When I first started traveling I learned pretty quickly that electricity is not a consistent thing in many parts of the world. I also learned that this drives us Americans nuts because it’s never even crossed our minds that we could walk over to a light switch, flip it on and nothing would happen.
Knowing that was one of my biggest frustrations when I lived in Albania back in 2000 I told Derek many stories hoping to prepare him for his first “ska drita” day. (Ska drita means no electricity in Albanian.)
Well it all started when we moved into our new home in Durres last Friday. We’d had a pretty crazy day and finally got our bags into the house around six in the evening. We are turning lights on and moving things in the appropriate rooms. We are looking for the heaters because the house was cold as it’s been sitting empty in the winter. (Everything is build out of concrete so it can feel as cold inside as it is outside until you heat it up for a few days.)
And just like that the house goes dark!
Everyone freezes and we scramble to find a flash light. This house is really dark because there are black out shades on every window. This feature is wonderful for sleeping in but horrible when the electricity goes off! Our landlord Ledio calmly says it’s probably because it’s winter time and everyone is running their heaters. We decide to go have a coffee and wait it out. (That’s what we always did when I was here before.)
We hit the hallway and see lights at the neighbor’s house.
So now we know it’s not a city wide or country wide problem, it’s isolated to just our apartment. I felt better about this but I could sense Derek did not. The first ska drita day was playing it’s little games on my Sweetie. I knew it would pass only because after it happens a thousand times you learn, no matter how stubborn or pampered you are.
Ledio says it’s probably because we turned everything on at once and overloaded the circuit. Him and Derek head downstairs to flip the switch. Danny is in the hall and I stay in the house. They’d pick a switch to flip and we’d yell down if it was us.
The guys must have went downstairs twenty five times to flip the switch that night.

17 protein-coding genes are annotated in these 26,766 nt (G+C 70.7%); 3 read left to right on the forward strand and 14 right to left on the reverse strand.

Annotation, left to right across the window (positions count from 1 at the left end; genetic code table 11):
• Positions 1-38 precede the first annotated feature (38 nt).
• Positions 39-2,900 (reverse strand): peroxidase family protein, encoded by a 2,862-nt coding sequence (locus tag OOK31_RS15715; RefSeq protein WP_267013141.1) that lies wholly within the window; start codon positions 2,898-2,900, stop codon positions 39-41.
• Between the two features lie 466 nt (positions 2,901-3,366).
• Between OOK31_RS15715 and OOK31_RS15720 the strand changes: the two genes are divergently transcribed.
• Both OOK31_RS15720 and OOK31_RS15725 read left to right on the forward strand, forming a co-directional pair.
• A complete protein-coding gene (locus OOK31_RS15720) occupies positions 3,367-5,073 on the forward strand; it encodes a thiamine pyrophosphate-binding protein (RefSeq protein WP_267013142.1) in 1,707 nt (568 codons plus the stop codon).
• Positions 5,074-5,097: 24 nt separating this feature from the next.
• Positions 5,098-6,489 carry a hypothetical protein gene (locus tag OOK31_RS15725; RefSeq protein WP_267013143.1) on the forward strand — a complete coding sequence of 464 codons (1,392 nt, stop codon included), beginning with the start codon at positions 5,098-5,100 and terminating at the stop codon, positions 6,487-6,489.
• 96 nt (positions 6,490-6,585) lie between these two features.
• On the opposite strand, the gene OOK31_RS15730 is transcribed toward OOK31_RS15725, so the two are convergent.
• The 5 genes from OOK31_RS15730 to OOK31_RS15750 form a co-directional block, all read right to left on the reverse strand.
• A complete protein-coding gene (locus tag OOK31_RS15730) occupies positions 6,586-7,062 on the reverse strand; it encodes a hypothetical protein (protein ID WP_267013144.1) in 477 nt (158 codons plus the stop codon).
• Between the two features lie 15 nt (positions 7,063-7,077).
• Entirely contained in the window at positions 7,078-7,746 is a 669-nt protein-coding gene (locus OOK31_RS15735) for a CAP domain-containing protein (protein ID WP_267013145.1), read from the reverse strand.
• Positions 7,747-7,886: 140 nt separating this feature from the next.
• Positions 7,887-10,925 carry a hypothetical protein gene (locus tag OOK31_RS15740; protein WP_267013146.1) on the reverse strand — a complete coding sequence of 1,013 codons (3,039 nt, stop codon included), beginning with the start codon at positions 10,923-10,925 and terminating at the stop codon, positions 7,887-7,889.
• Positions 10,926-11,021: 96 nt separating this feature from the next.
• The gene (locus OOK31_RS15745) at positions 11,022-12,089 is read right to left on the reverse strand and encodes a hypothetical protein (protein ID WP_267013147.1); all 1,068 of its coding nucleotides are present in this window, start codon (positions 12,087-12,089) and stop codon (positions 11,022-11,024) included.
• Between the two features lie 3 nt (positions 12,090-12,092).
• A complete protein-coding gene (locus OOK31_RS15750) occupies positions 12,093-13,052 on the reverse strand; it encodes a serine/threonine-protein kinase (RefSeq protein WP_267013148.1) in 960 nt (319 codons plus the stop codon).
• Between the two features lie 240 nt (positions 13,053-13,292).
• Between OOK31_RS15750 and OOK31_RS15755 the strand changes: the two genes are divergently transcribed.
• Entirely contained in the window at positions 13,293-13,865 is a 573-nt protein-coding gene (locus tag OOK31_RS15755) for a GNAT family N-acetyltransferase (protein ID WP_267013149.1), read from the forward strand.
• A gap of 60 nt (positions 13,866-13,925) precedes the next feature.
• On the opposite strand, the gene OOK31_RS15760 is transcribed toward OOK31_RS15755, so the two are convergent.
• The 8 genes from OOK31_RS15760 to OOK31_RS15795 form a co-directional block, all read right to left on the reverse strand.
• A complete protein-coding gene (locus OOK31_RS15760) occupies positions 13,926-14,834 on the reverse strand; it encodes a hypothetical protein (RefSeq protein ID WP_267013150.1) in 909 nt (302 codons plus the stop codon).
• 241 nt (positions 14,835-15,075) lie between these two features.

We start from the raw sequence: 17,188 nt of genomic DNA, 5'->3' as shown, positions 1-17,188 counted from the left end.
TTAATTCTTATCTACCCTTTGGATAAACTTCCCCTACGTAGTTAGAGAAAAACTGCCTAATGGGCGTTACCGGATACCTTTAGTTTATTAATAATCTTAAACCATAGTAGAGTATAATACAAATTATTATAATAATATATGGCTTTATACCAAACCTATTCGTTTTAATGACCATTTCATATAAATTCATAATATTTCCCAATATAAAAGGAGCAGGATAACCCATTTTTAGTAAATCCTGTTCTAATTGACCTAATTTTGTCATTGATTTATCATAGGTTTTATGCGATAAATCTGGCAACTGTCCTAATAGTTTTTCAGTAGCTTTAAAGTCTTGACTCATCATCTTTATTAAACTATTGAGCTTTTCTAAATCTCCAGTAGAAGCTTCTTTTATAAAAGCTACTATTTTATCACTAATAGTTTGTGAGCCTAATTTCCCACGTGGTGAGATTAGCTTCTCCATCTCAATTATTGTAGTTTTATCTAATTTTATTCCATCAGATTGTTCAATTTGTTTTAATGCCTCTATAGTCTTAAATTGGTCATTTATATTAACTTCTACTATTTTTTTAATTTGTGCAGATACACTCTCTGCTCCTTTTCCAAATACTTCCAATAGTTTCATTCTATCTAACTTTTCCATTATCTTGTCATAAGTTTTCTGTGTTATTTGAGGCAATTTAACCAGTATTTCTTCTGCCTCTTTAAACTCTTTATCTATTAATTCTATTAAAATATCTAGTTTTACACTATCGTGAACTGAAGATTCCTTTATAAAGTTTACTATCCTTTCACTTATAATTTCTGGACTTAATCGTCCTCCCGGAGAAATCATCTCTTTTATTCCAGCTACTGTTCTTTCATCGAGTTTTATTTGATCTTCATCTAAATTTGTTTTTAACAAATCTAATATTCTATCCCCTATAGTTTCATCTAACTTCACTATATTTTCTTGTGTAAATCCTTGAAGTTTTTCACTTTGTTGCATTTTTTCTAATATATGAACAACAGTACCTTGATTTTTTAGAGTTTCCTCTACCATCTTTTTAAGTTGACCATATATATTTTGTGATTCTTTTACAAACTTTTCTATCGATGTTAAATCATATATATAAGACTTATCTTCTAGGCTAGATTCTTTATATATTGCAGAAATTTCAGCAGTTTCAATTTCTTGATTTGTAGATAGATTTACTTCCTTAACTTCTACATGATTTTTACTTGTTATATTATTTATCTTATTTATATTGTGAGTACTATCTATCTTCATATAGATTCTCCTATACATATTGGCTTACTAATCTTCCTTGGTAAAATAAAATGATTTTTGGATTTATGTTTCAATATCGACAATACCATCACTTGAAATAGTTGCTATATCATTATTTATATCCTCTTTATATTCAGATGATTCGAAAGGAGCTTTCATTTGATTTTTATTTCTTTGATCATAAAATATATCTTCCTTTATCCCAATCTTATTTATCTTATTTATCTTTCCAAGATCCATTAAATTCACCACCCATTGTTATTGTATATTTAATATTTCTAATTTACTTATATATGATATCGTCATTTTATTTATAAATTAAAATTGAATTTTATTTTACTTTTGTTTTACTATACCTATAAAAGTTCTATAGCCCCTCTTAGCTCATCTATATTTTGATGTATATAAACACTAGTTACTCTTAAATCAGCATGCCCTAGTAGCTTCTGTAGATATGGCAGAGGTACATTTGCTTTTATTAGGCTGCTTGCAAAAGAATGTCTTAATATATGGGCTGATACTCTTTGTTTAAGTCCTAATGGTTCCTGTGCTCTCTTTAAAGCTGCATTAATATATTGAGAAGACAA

We couldn’t figure out exactly was causing the problem so we decided to turn everything off except two heaters and go to bed. I was completely out of it when Danny comes in our room in the middle of the night to tell us the electricity went off and he was freezing. I kicked into gear and grabbed all the blankets and moved Danny into our room and closed the door.
Picture Danny, Derek and I all in one little Albanian bed.
I crack up thinking about it now! I’m ready to sleep and so is Danny but I can sense Derek is pissed. Yep that’s what it will do to you. It will make you mad when things you’ve always had disappear. You see the thing that makes ska drita even more frustrating is that when you have no lights, you have no water either. It’s all connected.
Derek is listing off all the possible solutions and it was sounding like his favorite solution was to look for another house.
I have to admit I wanted to laugh but I knew that wouldn’t help the situation. I also wanted to try to explain that the fact we found a house in a week was setting a new Albanian record. If you’ve never traveled outside the U.S. it’s very difficult to understand just how much slower other countries move. It’s not slower, it’s so slow Americans don’t feel like anything is actually happening. Danny, knowing his brother (and that we are not going to get anymore sleep) says, let’s go fix this.
I felt like I was living with two MacGyvers.
They are flipping stitches, testing rooms and obviously not stopping until a solution is found. They discovered that Danny’s heater was causing problems as well as the heater in the living room. I’m not exactly sure what they did but they got everything else in the house to work. We called Ledio (who I’m sure is very happy to hear from us again) and he decides to bring over some various electrical items to see if this problem can be fixed once and for all.
We assumed our positions.
Derek and Ledio were downstairs. Danny in the hallway and I was in the house. The next thing I know Danny and I hear a LOUD noise. We yell downstairs and ask if everything is alright. There was a pause and then an unconvincing, Yeah! Next thing we know the lights for the entire building go out and we wait.
We later found out that the big boom came from the guys pulling out our wires before turning off the main breaker. Derek said he saw a ball of fire and jumped back! Ledio apparently got a little surge but not more than he could handle. (This is why I love living overseas because you just don’t get these kinds of experiences when you’re at home.)
A few tweaks here, some electrical tape there and we had lights and heaters working in every room.
We slept well.
I made the guys French toast.
And we all had hot showers that morning.
All was right in the world.
So the next time you turn on the lights or turn up the heater, think of us. ;)
Hungry for More, Monique Alvarez p.s. If there are typos, spelling or grammar mistakes in this post don’t worry about. Those are the kinds of things I’ve worried about for FAR too long. It’s time to just get it out and who cares if it’s not perfect, it’s from the heart!